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Roads on the island come in 4 types - Excellent, crap, impassable & combination.

The main roads from Puerto del Rosario to Corralejo in the North and to Sotavento & Morro Jable in the South are excellent, though (in 2003) there is still some improvement work being done in the South to add passing lanes on the hills. Most of the other main roads are excellent, too.

There are 2 problems with the road improvements over the last few years:

  • The method of resurfacing does not include removal of the old road surface - The road just gets a further 5-6 cms of surface laid on top. It has to be said that the quality of surface is excellent. Unfortunately, with the increased depth of road surface, there's now a significant drop off the side of the road onto the hardened sand at the side of the beach where you want to park. In many places - Glass Beach being one - it's now almost impossible to park next to the beach with the standard issue Opel Corsa rental car without traumatically removing the exhaust/gearbox/chassis or other low hanging parts. Jeeps, etc don't have this problem, but they're very expensive to hire & difficult for transporting & securing your kit.
  • The amount of traffic on the roads has trebled over the last 5 years. Whilst it's nothing like as bad as central Bristol yet, it now takes longer to get anywhere than it used to.

The crap roads are the ones that tend to run across the island. Whilst almost always surfaced, they can be very narrow and badly finished. Also in this category are the many unsurfaced roads on the island. These can range from ok to impassable except with a 4-wheel drive. Many of the best beaches on the West coast are only accessible by such roads - long may they stay that way!

The North coast track is shown as a road on several maps. Don't even think about about driving along it without a 4-wheel drive (although I've done it a couple of times with a Corsa, it was hair-raising in several places). The soft sand along this track moves around and you can bury your wheels if you're not careful. You can also severely rearrange the chassis, axles, exhaust and many other bits.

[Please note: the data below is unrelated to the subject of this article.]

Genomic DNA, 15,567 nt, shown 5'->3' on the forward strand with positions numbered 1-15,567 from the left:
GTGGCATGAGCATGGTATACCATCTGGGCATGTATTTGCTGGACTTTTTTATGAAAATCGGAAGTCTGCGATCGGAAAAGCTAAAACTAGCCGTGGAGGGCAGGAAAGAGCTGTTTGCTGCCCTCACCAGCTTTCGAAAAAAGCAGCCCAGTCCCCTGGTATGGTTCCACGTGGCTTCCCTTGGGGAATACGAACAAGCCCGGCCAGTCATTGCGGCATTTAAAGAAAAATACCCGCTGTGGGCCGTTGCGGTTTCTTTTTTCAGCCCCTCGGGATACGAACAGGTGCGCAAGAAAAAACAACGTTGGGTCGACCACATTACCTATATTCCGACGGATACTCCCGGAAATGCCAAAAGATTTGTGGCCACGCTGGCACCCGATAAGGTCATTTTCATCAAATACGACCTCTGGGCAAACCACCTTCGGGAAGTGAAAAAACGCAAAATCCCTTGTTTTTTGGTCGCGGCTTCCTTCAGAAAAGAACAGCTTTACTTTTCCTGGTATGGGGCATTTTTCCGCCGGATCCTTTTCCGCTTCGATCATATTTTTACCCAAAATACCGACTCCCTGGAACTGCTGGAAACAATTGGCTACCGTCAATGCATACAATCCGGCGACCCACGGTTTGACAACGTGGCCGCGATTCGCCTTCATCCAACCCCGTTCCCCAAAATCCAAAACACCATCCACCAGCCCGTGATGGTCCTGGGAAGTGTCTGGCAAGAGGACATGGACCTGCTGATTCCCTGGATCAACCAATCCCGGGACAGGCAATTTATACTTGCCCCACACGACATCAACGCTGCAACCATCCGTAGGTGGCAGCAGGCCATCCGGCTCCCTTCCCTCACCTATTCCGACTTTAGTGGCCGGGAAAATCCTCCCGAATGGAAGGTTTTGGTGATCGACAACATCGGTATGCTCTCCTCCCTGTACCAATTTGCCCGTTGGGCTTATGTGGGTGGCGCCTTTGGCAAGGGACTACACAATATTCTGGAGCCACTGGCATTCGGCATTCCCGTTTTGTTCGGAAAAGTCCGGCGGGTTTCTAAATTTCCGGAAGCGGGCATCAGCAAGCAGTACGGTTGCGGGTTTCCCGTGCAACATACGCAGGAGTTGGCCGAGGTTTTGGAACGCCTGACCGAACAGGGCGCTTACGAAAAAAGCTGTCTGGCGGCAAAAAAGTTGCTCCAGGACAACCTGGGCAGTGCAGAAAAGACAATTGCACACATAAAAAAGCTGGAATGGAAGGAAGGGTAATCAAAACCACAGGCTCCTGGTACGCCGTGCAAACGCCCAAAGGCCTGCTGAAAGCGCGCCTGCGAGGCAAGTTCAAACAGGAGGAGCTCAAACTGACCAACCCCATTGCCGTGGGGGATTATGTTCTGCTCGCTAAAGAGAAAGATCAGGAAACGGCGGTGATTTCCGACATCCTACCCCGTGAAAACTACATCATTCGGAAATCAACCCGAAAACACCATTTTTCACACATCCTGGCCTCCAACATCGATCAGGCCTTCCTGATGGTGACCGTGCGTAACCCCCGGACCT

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The Windsurfing:

There are 3 main, popular areas - The beaches just South of Corralejo in the North (particularly Flag Beach and Glass Beach) and El Cotillo on the NW tip; a couple of spots on the East Coast; and the main spots in Sotavento - Los Gorriones (the World cup site) and El Paso. With the possible exceptions of Cotillo and the North coast, these are all fairly easy places to sail for the reasonably competent sailor. Additionally, Caleta caters for beginners and El Paso in Sotavento can also be used by beginners - with caution and/or under instruction - on the "open sea" or with slightly more confidence in the lagoon that forms on high tides.

For those who prefer a little more adventure, then some of the launches on the North coast and those off the tourist trail (Puerto Lajas & El Matorral, for example) should provide more of a challenge. Cotillo can pack a mean wave - especially when the tide's high.

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other relevant information sources

Apartments to rent (Spanish) - lots of good info about the island & resorts

Fuerteventura - general info
& links to other sites

Fuerte Info Books

If any of of this has been useful to you, or if you have any comments, updates or amendments, please letknow.

Info from- K62 - July 2003

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This page last updated: 3rd Sep, 2021.